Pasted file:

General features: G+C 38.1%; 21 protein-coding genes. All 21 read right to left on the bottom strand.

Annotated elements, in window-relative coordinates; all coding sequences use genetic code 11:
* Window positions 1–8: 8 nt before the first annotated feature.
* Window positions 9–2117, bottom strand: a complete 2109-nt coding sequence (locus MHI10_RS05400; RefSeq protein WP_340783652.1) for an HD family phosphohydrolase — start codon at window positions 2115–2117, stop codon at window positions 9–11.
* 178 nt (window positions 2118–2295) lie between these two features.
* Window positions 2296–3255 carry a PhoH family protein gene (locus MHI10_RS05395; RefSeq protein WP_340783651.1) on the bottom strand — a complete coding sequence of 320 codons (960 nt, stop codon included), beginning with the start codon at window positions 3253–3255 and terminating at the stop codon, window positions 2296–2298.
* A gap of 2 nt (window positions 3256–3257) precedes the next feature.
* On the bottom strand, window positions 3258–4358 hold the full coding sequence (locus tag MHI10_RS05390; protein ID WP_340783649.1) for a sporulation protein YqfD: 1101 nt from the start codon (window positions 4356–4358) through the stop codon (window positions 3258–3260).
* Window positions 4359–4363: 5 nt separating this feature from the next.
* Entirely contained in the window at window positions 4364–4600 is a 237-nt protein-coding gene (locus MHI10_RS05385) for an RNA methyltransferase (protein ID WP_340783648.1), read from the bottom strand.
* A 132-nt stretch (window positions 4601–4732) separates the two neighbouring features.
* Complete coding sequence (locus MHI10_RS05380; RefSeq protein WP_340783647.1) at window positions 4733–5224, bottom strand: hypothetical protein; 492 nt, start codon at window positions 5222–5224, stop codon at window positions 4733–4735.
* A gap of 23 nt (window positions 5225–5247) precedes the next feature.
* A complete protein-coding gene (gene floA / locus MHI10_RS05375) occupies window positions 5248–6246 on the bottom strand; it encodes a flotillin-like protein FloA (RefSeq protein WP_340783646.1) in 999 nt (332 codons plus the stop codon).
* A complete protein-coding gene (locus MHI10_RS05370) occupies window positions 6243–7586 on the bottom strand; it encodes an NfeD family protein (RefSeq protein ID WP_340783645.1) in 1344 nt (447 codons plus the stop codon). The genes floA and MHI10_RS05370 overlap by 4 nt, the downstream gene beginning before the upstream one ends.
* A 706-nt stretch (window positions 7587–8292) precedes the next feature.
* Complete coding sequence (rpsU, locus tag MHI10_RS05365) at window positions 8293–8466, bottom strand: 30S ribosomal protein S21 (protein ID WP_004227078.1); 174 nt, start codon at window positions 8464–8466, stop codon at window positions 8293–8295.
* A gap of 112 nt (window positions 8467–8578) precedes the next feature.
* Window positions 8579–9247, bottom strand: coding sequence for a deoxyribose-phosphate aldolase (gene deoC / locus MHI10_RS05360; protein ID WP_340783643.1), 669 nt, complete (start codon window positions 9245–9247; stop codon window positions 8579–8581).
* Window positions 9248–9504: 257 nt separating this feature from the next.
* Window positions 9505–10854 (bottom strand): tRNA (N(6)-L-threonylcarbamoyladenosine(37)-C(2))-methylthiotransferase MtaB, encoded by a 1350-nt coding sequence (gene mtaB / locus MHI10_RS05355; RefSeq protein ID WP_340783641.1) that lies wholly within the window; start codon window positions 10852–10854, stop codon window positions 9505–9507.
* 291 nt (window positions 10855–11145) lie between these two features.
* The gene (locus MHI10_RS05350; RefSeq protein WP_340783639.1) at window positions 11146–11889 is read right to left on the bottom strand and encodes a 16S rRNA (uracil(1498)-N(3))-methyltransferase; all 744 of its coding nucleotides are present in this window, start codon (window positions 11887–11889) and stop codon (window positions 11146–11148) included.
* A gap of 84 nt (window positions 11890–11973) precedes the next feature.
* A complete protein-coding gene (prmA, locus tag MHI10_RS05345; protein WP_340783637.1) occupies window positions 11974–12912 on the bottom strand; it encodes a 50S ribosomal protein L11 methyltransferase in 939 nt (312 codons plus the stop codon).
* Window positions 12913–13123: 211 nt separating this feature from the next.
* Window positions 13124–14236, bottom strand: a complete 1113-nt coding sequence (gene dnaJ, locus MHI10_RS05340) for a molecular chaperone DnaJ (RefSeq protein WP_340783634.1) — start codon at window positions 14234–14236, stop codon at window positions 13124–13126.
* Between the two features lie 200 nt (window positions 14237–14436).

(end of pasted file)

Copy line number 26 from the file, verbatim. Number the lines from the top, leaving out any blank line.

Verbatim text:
* Window positions 12913–13123: 211 nt separating this feature from the next.